PROCESS: In teams of 3, two draw with pastels on 2 separate papers. Draw something about your associations with house (as a lived body, a social body, a body image, a social space, a physical space, or a metaphysical space symbolic of human experience). The 3rd films the emerging drawings. When finished drawing, erase the drawing (film in erased stages) and then rotate roles, drawing on top of an erased drawing. The drawings and the video will be the record of prior traces of meanings of the concept “house.”

Video Art:
Use of time-based illusion to question dominant representations of reality. The message, while often implicit and sometimes metaphoric, has tended to be emphasized over formalist aesthetics. Often challenges institutionalized TV and films intended primarily for profit.

OPTIONAL: I encourage you to visit The Tunnel of Oppression, an interactive museum that educates the campus on issues of oppression and social justice. It is this week through Feb. 2 in Heritage Hall, HUB-Robeson Center, University Park. The presentation is an educational and experiential journey through historical and contemporary forms of oppression. Tunnel hours will be: noon to 4 p.m. and 6 to 8 p.m.

Bring pastels, paper, cloth to continue Palimpsest Performance Video Art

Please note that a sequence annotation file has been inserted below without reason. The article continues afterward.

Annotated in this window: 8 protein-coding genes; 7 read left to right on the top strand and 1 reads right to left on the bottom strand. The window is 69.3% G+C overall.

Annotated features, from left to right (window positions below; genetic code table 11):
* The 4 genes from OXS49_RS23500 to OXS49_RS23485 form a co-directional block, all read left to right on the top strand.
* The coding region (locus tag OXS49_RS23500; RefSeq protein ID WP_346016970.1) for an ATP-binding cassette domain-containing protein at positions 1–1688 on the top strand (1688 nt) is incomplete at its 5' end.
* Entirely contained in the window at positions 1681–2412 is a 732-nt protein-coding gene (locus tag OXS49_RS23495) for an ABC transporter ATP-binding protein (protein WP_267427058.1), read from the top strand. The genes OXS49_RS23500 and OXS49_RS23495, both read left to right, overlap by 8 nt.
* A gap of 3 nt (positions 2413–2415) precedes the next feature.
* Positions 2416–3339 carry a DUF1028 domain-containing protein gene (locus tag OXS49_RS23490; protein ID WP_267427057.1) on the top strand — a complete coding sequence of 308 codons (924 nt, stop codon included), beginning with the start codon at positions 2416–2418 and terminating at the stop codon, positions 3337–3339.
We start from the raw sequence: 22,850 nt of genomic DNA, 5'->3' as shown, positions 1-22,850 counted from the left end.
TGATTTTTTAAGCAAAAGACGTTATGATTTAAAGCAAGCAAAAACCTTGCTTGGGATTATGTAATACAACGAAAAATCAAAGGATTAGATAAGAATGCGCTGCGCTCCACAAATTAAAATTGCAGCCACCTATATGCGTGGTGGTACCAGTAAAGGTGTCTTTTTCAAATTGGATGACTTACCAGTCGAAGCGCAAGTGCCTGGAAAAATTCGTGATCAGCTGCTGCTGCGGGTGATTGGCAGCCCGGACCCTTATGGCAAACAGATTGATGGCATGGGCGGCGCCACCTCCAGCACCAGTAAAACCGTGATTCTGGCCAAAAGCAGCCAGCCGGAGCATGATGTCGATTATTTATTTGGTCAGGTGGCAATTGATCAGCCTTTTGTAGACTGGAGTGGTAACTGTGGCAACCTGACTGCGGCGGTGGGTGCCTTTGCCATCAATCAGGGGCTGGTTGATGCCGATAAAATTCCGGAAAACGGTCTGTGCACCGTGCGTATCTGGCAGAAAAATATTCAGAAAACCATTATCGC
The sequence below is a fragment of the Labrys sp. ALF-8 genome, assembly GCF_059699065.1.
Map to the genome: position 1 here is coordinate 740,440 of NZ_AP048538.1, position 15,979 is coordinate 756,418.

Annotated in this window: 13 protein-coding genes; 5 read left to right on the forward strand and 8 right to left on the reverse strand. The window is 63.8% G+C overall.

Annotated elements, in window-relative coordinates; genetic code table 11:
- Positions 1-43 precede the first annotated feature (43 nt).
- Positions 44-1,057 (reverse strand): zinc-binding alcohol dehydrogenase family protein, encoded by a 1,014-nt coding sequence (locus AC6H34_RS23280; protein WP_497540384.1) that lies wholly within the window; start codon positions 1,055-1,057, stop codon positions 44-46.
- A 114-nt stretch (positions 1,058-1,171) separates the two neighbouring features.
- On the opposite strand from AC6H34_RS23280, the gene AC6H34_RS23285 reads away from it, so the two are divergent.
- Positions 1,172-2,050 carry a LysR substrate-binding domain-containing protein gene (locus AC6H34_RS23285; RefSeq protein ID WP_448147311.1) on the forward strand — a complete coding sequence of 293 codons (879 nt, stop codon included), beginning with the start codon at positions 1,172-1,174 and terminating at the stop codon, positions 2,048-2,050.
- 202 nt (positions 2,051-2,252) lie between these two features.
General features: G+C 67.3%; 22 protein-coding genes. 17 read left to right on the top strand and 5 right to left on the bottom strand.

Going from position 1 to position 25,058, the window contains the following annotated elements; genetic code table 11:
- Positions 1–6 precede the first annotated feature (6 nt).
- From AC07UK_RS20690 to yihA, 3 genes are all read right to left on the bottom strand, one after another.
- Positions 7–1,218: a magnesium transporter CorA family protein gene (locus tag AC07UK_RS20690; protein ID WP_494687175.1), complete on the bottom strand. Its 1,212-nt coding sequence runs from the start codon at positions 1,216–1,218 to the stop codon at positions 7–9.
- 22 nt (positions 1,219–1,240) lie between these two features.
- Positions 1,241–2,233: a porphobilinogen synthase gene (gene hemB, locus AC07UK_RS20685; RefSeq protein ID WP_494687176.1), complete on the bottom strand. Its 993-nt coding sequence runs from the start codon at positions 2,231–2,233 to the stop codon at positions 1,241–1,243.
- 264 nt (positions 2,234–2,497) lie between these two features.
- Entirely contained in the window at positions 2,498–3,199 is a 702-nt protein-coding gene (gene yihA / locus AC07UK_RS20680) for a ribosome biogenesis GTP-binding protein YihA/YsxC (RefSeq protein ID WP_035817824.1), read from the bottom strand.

Judy Chicago's content-based art pedagogy

Teaching is a performative act. And it is that aspect of our work that offers the space of change, invention, spontaneous shifts, that can serve as a catalyst drawing out the unique elements of each classroom. To embrace the performative aspect of teaching we are compellled to engage "audiences," to consider issues of reciprocity. Teachers are not performers in the traditional sense of the word in that our work is not meant to be a spectacle. Yet it is meant to serve as a catalyst that calls everyone to become more and more engaged, to become active participants in learning. (from hooks, b. (1994). Teaching to trangress: Education as the practice of freedom (p. 11). New York: Routledge.)

Read for Feb. 1:

Gude, O. (2007). Principles of possibilities: Considerations for a 21st-century art & culture curriculum. Journal of Art Education, 60(1), 6-17. (Electronic reserve)

Keifer-Boyd, K. (2007). From content to form: Judy Chicago's pedagogy with reflections by Judy Chicago. Studies in Art Education: A Journal of Issues and Research in Art Education. 48(2), 133-153. (Electronic reserve)

Feb. 6 & 8


Video: Ant Farm's Cadillac Ranch Show (1974) 14 min.

Read for Feb. 6: Steal this Sign

Introduction to Intertextual House Blog

Artifact Assignment due Feb. 6: Post in the "Lesson" area of ANGEL in discussion of "cultural artifacts" an image of a cultural artifact that represents your culture(s). Discuss your posted artifact by describing how it conveys your culture and by Feb. 8 respond to 2 others' of choice on what their artifact signifies to you.


Conceptions of Culture

Bring cultural artifact (or image of it posted on ANGEL)

Discuss the signifying process of the artifacts.

Begin to record dreams for Feb. 27 activity
Feb. 13 & 15

In-class activity to edit Palimpsest Performance Video Art (I will bring 3 laptops, one per group, and the raw footage from Feb. 1 on DVDs to work with. Bring digital photos, PhotoShop created titles or other text, and other images saved as jpg on a jumpdrive or CD to import into the editing program to add to the video. Also bring a writeable DVD to back up your project.)